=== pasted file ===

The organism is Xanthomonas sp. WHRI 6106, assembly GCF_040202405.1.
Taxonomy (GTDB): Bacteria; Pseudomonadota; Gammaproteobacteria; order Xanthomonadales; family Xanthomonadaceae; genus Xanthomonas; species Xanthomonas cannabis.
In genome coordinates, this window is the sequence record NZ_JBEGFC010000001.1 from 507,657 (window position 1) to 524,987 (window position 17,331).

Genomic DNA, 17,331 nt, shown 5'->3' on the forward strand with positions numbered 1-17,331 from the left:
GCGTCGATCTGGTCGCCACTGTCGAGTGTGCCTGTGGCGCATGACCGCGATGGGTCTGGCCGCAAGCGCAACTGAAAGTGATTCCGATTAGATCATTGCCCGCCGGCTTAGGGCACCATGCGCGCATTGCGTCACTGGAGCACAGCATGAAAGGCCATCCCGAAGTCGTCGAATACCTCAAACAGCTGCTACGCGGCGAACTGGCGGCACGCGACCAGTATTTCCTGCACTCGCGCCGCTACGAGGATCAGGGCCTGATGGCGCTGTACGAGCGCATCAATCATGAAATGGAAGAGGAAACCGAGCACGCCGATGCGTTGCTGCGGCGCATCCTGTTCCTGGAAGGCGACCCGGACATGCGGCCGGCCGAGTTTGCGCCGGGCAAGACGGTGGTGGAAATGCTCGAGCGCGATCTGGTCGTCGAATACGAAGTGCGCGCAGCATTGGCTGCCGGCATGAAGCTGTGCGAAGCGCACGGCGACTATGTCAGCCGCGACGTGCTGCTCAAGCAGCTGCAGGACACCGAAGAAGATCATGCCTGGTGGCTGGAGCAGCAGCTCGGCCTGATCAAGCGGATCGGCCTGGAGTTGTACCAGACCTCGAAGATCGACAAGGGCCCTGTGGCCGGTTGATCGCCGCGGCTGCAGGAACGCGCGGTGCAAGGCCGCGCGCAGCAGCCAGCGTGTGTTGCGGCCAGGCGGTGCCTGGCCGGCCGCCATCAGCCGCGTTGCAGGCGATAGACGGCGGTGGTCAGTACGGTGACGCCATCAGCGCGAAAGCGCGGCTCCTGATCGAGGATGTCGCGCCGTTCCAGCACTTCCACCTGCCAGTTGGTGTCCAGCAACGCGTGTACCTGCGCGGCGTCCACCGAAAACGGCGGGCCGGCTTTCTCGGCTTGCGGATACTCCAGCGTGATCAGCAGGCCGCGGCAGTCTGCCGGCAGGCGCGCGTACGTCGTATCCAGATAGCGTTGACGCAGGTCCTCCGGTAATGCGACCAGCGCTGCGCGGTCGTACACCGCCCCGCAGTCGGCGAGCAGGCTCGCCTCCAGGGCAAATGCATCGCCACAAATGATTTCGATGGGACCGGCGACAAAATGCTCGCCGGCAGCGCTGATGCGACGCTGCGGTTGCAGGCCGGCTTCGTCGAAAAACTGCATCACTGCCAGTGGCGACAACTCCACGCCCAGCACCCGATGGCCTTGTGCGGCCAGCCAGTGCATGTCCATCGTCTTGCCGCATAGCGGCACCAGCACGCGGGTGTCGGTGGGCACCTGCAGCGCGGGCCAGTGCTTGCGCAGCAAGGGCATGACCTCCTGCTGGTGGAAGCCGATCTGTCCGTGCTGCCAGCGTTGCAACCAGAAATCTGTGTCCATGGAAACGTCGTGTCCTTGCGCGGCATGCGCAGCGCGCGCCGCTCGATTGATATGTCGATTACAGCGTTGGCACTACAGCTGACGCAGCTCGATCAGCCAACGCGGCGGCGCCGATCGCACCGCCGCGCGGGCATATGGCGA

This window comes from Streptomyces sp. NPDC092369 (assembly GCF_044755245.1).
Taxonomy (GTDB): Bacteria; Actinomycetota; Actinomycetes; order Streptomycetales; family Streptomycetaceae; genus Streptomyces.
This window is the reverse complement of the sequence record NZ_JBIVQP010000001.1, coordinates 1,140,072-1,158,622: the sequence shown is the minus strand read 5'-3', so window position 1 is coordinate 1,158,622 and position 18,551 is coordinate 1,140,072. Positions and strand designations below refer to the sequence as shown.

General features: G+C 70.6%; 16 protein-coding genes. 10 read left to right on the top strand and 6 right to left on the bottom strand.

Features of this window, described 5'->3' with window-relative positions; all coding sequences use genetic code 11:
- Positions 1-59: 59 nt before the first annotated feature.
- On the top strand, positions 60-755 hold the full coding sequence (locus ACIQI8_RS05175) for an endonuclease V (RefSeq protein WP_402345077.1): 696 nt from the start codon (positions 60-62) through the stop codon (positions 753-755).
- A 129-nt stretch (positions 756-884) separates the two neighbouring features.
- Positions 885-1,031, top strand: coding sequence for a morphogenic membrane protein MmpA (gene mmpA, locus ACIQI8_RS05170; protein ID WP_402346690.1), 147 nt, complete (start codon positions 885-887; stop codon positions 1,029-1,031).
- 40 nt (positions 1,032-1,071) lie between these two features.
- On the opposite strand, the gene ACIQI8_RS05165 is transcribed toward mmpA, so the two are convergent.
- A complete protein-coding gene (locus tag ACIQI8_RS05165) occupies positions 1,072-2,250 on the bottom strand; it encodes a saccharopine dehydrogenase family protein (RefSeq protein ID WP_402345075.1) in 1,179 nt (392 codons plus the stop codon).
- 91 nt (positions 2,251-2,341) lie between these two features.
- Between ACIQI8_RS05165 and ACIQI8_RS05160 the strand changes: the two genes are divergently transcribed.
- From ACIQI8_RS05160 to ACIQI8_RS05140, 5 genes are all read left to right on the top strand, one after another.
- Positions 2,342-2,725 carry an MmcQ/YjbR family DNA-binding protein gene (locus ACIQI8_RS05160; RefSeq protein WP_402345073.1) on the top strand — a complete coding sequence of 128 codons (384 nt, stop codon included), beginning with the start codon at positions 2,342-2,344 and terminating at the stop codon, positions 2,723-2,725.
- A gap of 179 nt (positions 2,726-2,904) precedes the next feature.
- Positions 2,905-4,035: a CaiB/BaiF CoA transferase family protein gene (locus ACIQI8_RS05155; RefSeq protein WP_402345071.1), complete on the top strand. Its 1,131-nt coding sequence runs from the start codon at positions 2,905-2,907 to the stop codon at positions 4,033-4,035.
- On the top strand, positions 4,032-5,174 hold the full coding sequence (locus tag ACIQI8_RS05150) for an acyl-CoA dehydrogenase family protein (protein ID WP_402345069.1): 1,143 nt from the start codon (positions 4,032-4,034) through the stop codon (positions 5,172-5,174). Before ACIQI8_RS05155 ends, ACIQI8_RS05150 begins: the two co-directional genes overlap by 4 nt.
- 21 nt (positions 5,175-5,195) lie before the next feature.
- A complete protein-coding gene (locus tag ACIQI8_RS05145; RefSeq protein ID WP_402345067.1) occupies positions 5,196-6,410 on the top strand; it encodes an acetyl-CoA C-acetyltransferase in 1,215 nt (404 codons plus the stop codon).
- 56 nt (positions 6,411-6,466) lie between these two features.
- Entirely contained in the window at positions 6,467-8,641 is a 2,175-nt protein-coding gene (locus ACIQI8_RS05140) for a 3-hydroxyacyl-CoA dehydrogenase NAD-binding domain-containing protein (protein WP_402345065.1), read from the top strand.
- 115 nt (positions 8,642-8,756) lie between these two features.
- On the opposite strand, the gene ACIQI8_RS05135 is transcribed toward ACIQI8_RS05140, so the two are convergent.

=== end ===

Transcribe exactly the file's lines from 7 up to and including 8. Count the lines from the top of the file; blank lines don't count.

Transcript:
Taxonomy (GTDB): Bacteria; Actinomycetota; Actinomycetes; order Streptomycetales; family Streptomycetaceae; genus Streptomyces.
This window is the reverse complement of the sequence record NZ_JBIVQP010000001.1, coordinates 1,140,072-1,158,622: the sequence shown is the minus strand read 5'-3', so window position 1 is coordinate 1,158,622 and position 18,551 is coordinate 1,140,072. Positions and strand designations below refer to the sequence as shown.